It was not something I delved into heavily growing up. I guess I responded more to films made by Spielberg and Lucas and Ridley Scott, and in doing the preparation for this film, talking to Scott [Stewart] his references were very clear. He was talking about Blade Runner and The Searchers and Kurosawa’s Throne Of Blood, and it’s amazing when you actually watch the film you can see it. They’re all there.
Am I right in believing that you’re a fan of westerns too?
Oh absolutely, yeah, absolutely. And all sorts of westerns, whether it’s Nevada Smith, or The Long Riders, or the Sergio Leone westerns, which you know are fantastic. The Good, The Bad And The Ugly probably has to be one of my favourite western of all time!
That’s a good choice!
Scott Stewart has a strong background in visual effects, which is an area you’ve now had a lot of experience in. Did that help the working dynamic, with your mutual understanding of how a performance can work with effects and vice versa?
Well, the great thing about Scott, as a director, is that he’s specific about what he wants, and as an actor, that’s a luxury. He vision was always very clear and very epic and I think he’s delivered that.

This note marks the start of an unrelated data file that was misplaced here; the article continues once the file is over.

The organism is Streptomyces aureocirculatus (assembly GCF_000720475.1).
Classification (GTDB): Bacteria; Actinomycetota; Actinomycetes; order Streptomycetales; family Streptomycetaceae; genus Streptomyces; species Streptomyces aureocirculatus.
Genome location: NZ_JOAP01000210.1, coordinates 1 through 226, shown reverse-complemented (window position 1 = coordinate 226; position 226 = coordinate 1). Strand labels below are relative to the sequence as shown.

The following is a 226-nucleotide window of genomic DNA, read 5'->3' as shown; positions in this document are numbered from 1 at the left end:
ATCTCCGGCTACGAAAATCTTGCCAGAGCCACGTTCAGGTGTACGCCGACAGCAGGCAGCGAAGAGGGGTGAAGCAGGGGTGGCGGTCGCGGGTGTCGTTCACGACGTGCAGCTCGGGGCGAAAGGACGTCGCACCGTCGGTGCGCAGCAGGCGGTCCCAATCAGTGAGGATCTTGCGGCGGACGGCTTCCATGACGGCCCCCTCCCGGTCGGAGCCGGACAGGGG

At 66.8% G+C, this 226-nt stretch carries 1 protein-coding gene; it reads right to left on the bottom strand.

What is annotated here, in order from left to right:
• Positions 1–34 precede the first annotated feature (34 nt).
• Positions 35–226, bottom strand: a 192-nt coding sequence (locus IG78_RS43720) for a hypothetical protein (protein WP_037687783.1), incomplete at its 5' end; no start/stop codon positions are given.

Being a fan of all the genres you mentioned, I tend to find that solid genre movies can be quite underappreciated sometimes. What appeal do they hold for you?
Well, to me it comes down to characters and story. If you enjoy spending time with the characters and there’s a good a story, then the genre, in a way, becomes somewhat irrelevant.
Genre in the past has been a way of exploring themes and ideas that perhaps were too politically, or socially controversial. So, genre was used a means to do that in a way that was more palatable.
But you know what? I’m just a fan of them. As I said, growing up watching Star Wars and all that sort of stuff.
It makes perfect sense to me! This time around you seem to have a slightly more villainous role, but you seem to have been quite fortunate in avoiding being stereotyped, being equally at home with heroism and villainy. Is that something you conscientiously encouraged in your career?
I haven’t conscientiously tried to do anything in my career! [laughs loudly] It just kinda happened! But I certainly feel that what makes an interesting villain is the dynamic, and for me, the fact that the character of Black Hat has a quality of tragedy about him, that gives him some empathetic cache that he can spend.
Those characters are often, I find, really interesting, the characters that dare to be wild and dare to do and say the things that are just forbidden and taboo in normal life. So, I had a lot of fun playing this character! [laughs]
It’s not every day you get to walk down a street in a town that you’re destroying that’s completely engulfed in flames and having the time of your life doing it.
And going back a bit to one of your performances I found quite powerful in The Bourne Supremacy, where you had quite a silent character with minimal dialogue. You had to express threat more through a physical performance. Is that more of a challenge?